Innovate With Empathy

Our agency has evolved its solutions for food companies, and we now focus most of our time on helping organizations market their brands around wellness.

The key to our three-step process is simplicity. First, we lead with empathy to develop a wellness positioning map, focusing our clients’ attention on the pain points of their target audience — particularly around lifestyle challenges (i.e., diabetes). This is where marketers can play the role of ambassador. As the famous chef Anthony Bourdain once said: “Walk in someone else’s shoes or at least eat their food. It’s a plus for everybody.”

We also embrace the customer journey as a great tool for understanding how people feel mentally and emotionally when we ask for their attention. We diligently plan how to tailor marketing strategies to specific channels and measure outcomes accordingly.
Metrics include social media engagement, brand advocacy and success matrix around partnerships that we find especially effective for young brands with limited resources to align themselves with bigger organizations to create visibility.

For example, Over the Moo Ice Cream, a small ice-cream brand that makes products for people with digestive issues, is investing in partnerships with Monash University to raise awareness for people with IBS.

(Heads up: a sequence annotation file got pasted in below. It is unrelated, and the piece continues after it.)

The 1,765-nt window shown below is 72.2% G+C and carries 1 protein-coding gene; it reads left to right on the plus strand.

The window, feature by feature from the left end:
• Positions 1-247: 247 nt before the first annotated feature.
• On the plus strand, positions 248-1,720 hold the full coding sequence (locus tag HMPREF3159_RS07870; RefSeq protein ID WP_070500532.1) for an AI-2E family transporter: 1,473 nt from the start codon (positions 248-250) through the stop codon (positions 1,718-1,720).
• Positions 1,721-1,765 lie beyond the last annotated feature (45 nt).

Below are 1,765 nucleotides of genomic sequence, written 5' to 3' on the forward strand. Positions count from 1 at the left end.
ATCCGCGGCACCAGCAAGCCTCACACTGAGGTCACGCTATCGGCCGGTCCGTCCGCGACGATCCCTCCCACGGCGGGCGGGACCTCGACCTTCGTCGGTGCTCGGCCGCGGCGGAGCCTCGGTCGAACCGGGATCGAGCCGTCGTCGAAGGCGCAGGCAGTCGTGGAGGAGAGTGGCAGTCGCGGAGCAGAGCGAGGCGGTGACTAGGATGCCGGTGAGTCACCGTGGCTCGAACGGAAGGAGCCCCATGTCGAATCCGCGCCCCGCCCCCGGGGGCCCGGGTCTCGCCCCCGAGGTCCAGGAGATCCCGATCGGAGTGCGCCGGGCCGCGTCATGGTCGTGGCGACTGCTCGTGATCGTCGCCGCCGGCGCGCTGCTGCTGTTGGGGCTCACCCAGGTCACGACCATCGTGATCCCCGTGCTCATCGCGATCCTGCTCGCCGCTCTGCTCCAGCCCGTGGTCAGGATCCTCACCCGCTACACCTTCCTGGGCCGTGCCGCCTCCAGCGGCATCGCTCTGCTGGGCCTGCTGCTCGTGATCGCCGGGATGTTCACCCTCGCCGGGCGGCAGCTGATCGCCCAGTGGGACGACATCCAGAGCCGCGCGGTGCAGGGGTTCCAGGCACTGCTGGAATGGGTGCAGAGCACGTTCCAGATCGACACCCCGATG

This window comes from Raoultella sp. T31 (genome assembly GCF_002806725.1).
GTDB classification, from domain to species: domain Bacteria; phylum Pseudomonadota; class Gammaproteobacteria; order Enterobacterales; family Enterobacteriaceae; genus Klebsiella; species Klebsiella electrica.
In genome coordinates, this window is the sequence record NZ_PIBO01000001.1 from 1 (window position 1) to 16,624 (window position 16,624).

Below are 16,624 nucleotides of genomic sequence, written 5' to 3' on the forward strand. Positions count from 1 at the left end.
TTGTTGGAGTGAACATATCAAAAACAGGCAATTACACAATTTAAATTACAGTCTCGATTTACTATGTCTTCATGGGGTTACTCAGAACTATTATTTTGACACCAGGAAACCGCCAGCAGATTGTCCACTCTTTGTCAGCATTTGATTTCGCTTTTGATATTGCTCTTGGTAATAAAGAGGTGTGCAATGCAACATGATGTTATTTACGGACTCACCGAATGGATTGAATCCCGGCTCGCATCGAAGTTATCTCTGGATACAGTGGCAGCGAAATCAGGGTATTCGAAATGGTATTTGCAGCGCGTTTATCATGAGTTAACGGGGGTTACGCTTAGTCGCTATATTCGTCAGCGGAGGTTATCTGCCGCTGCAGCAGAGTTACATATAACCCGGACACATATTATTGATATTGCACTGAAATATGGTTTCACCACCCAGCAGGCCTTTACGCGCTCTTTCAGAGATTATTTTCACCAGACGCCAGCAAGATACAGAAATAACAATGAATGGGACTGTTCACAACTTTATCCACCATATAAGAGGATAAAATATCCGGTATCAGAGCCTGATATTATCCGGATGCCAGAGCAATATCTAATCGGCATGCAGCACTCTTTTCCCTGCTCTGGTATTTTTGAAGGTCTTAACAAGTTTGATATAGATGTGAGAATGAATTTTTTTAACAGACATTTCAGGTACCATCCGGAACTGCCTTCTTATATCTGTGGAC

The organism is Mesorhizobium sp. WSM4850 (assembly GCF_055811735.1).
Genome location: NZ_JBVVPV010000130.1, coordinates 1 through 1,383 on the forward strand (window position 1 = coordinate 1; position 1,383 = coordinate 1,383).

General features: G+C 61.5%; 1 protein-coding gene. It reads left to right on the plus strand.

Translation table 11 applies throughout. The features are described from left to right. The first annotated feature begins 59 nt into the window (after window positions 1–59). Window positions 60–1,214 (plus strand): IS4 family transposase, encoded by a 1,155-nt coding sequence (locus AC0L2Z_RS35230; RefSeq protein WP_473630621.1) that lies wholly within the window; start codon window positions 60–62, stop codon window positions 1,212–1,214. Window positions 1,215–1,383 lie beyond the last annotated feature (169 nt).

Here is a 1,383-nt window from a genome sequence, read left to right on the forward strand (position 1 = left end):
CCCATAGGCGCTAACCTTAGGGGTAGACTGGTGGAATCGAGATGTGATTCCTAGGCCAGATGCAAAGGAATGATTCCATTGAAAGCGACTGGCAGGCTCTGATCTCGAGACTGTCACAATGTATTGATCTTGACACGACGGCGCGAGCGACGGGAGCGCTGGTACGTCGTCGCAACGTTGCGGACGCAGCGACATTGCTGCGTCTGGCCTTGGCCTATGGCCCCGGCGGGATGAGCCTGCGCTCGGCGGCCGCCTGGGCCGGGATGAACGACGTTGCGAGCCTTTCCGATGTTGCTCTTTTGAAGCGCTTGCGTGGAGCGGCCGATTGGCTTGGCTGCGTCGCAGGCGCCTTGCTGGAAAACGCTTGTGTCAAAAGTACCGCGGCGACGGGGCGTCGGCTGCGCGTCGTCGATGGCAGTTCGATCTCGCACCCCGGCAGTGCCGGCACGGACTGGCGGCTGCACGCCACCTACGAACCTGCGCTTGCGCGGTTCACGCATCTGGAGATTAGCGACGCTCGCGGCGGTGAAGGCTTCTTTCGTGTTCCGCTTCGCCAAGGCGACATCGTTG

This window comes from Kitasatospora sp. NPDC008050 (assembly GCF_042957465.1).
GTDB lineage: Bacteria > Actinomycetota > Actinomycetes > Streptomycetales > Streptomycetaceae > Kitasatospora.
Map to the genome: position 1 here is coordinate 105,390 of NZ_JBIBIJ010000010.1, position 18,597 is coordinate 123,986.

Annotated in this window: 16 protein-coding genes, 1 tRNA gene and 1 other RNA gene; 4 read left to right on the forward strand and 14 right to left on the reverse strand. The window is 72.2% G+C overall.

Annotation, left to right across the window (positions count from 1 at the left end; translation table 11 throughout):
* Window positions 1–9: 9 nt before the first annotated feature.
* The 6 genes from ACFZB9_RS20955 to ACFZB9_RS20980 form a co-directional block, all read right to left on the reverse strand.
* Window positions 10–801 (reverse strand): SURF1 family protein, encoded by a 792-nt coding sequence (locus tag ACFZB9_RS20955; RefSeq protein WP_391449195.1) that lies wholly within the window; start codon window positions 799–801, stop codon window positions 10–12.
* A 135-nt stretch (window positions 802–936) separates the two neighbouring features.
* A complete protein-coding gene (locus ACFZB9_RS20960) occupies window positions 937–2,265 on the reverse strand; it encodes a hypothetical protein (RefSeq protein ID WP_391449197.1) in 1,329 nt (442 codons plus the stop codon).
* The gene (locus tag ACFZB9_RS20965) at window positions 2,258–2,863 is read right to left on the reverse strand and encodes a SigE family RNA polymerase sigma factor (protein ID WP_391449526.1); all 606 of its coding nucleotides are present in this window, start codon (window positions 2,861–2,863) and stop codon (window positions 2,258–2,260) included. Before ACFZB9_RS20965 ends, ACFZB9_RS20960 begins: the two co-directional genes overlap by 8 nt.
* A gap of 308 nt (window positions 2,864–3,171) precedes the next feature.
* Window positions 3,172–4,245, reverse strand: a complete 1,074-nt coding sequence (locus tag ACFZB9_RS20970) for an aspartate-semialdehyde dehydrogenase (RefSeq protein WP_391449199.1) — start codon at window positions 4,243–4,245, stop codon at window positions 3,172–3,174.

Pay Attention To Healthy Food Trends

At the American Food Innovate Summit, speaker Luis Carlos Chacón, global consultant and Forbes contributor, mapped out 10 global trends that are expected to take over in 2020. On a list that included chickpea, ube and cannabidiol, an interesting addition was ginger.

Covid-19 prompted many people to learn about the benefits of different ingredients like ginger, which is predicted to represent a growing market worth $4.18 billion by 2022. A number of leading food brands are exploring product development opportunities to position their products for the new life focusing on well-being.

As a wellness brand ambassador, I encourage companies to embrace microtargeting. Companies like Kellogg’s have already taken the lead on this. The brand caters specific products to people suffering from IBS.
And one of our clients, Lifeway Foods, focuses on educating consumers about the benefits of probiotics to improve digestive health.

Our global community is facing unprecedented levels of transformation, challenging brands to stand for something people can believe in. The time is now for food companies to accelerate the level of innovation to help customers practice self-care. I encourage food brands to think like startups: take calculated risks to deliver on great taste and clean label ingredients while innovating around supply chain and proximity business practices to make products more affordable while partnering with marketing partners who have your customers’ best interests at heart.